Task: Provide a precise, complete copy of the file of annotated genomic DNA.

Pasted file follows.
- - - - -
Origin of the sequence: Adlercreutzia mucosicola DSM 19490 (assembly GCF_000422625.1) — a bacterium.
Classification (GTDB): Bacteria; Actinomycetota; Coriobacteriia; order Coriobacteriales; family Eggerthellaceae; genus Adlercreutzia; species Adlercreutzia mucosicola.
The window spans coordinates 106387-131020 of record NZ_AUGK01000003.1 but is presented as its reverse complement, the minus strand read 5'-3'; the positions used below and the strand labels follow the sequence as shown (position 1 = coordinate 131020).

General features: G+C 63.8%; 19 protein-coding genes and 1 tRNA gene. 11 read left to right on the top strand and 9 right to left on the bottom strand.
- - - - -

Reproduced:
Origin of the sequence: Adlercreutzia mucosicola DSM 19490 (assembly GCF_000422625.1) — a bacterium.
Classification (GTDB): Bacteria; Actinomycetota; Coriobacteriia; order Coriobacteriales; family Eggerthellaceae; genus Adlercreutzia; species Adlercreutzia mucosicola.
The window spans coordinates 106387-131020 of record NZ_AUGK01000003.1 but is presented as its reverse complement, the minus strand read 5'-3'; the positions used below and the strand labels follow the sequence as shown (position 1 = coordinate 131020).

General features: G+C 63.8%; 19 protein-coding genes and 1 tRNA gene. 11 read left to right on the top strand and 9 right to left on the bottom strand.